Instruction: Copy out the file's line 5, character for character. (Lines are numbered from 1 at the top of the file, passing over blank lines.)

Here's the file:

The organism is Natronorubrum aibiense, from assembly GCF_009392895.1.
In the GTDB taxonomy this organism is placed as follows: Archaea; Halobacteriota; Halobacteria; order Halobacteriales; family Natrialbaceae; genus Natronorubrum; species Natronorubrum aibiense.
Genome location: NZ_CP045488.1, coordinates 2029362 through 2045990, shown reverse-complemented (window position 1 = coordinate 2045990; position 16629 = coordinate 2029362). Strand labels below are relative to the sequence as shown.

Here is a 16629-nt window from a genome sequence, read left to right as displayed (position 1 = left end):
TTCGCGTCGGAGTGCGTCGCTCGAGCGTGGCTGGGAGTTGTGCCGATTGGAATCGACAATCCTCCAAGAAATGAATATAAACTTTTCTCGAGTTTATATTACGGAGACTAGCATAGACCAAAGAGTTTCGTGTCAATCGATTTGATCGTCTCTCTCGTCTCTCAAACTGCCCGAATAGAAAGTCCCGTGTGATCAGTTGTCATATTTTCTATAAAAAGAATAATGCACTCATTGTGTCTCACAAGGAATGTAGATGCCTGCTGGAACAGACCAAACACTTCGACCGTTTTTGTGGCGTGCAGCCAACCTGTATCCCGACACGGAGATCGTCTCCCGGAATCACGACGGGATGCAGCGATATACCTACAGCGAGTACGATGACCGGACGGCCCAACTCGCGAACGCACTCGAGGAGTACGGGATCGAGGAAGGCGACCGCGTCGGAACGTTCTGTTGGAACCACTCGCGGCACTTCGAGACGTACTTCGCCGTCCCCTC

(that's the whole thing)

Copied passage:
TTCGCGTCGGAGTGCGTCGCTCGAGCGTGGCTGGGAGTTGTGCCGATTGGAATCGACAATCCTCCAAGAAATGAATATAAACTTTTCTCGAGTTTATATTACGGAGACTAGCATAGACCAAAGAGTTTCGTGTCAATCGATTTGATCGTCTCTCTCGTCTCTCAAACTGCCCGAATAGAAAGTCCCGTGTGATCAGTTGTCATATTTTCTATAAAAAGAATAATGCACTCATTGTGTCTCACAAGGAATGTAGATGCCTGCTGGAACAGACCAAACACTTCGACCGTTTTTGTGGCGTGCAGCCAACCTGTATCCCGACACGGAGATCGTCTCCCGGAATCACGACGGGATGCAGCGATATACCTACAGCGAGTACGATGACCGGACGGCCCAACTCGCGAACGCACTCGAGGAGTACGGGATCGAGGAAGGCGACCGCGTCGGAACGTTCTGTTGGAACCACTCGCGGCACTTCGAGACGTACTTCGCCGTCCCCTC